A Tauranga retiree busted with a large cannabis crop at his home worth tens of thousands of dollars has narrowly avoided being sent to prison.
A frail-looking John Banks Price, 82, appeared in the Tauranga District Court yesterday for sentencing after earlier pleading guilty to one charge each of cultivating cannabis and possession of cannabis for supply.
Before doing so, Judge Philip Connell withdrew a charge of selling cannabis after the police prosecutor agreed there was no evidence of any actual sales being made.
Judge Connell described Price as a "sophisticated and clearly skilful" grower of a large cannabis growing operation which was found at his Ohauiti Rd home on June 20.
Price was the mastermind behind the purpose-built, large-scale and well-equipped operation.
According to the 11-page police summary of facts, he told police he had been growing and stockpiling cannabis head material with the intention of selling it to pay for a wheelchair and a $100,000 back operation.
During a search of his property, police found 364 well-nurtured cannabis plants and multiple growing operations in a tent, a large shed and a ceiling cavity, as well as more than 2.7kg of cannabis head material.
Police said the value of the cannabis found in the ceiling and library was between $21,000 and $30,000.
Inside a large shed, police found partitioned-off walls and doors creating three separate growing areas, and a professionally made growing tent set up with LED lights on a timer.
Also in the shed were nine large labelled "mother plants" being used to take cuttings to grow further clones, and a hydroponic growing system containing 61 plants.
In the ceiling cavity above the library in the house were two further cannabis growing rooms accessed by a drop-down ladder and 2891 grams of dried cannabis leaf.
Police seized $23,459 in notes found in the lounge.
Police today submitted that based on estimated yields and an estimated price per ounce, Price's cannabis could have yielded between $69,000 and $156,000 a year if sold on the black market.
Police prosecutor Sergeant Helen Murphy told Judge Connell that an agreed sum of $45,000 would be forfeited by Price in recognition of his significant offending.
She said a sentence starting point of three years' prison was appropriate before any discounts were allowed for personal mitigating factors and the guilty pleas.
A sentence of home detention was not opposed if it got within range, Murphy said.
Price's lawyer Rachael Adams argued that home detention was a sufficient punitive sentence given her client's age, "significant health issues" and the $45,000 forfeiture.
Adams said Price was "acutely hard of hearing" and a letter from his GP who had treated him for 20 years and also from community organisations which helped him, attested to his frailty and the extra care he would need if sent to jail.
"It is accepted Mr Price is skilled in horticulture and he does not shy from the fact that it was his intention to sell the cannabis he grew to pay for an operation," she said.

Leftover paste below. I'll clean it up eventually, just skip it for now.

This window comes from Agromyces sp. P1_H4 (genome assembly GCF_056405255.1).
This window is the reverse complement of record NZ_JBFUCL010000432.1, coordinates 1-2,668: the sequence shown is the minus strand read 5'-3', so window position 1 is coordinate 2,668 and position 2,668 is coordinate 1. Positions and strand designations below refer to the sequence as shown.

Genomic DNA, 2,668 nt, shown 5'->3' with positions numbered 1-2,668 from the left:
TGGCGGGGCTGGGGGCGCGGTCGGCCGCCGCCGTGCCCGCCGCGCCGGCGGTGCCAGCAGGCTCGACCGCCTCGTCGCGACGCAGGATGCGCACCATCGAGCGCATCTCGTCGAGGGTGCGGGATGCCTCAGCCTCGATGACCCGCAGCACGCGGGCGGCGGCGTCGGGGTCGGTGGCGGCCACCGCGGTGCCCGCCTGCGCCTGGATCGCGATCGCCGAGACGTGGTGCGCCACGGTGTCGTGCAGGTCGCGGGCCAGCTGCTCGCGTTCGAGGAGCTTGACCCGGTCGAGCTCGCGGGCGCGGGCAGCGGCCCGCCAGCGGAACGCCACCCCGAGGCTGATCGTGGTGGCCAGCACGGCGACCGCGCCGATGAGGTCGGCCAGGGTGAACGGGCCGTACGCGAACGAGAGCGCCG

However, Adams said he was "simply an elderly man with significant abilities at growing" but it was "not the most sophisticated operation the courts have seen as it
lacked any organised criminal structure".
Price had been stopped before any sales could be made, and police accepted the $23,549 found in the house was not profits from sales of cannabis, she said.
Judge Connell questioned how frail Price was given the effort it would have taken to set up the extensive cannabis operation and the financial gains he would have made.
Adams said Price had been "very motivated" and it was "a long and slow process" after he became frustrated that he was not being given priority on the public hospital waiting list.
She said given Price's age and ill-health, a prison sentence would have "very severe and disproportionate" consequences on him.
Adams also urged Judge Connell to take into account that Price had to borrow the rest of the $45,000 privately because orthodox banks would not lend him the money.
"Mr Price has very limited income and there is already a significant mortgage over his house which equates to another significant hardship if he were to lose his home."
Judge Connell told Price the starting point must be three and half years' prison given the huge gains he would have derived for this "sophisticated" growing operation.
"I have to consider whether or not you could survive imprisonment and while Community Probation tells me the prison can handle and treat your health needs, I also have a consider these matters on a humane basis."
Judge Connell revealed Price's other medical difficulties related to some kind of cancer condition, hypertension and heart disease.
The judge said he accepted, given the supporting medical evidence and other documents before him, that Price would suffer extreme hardship if sent to jail.
Judge Connell said he did not consider any of those submissions were "disingenuous" and he was satisfied a sentence of eight months' home detention was appropriate.
He also ordered the forfeiture of $45,000 to the Crown, which included the $23,459 seized by the police. He ordered Price to pay the balance of $21,541 within three weeks.
Outside court, Price told the Bay of Plenty Times through his lawyer he was "very pleased, very relieved and very grateful" that Judge Connell had been merciful.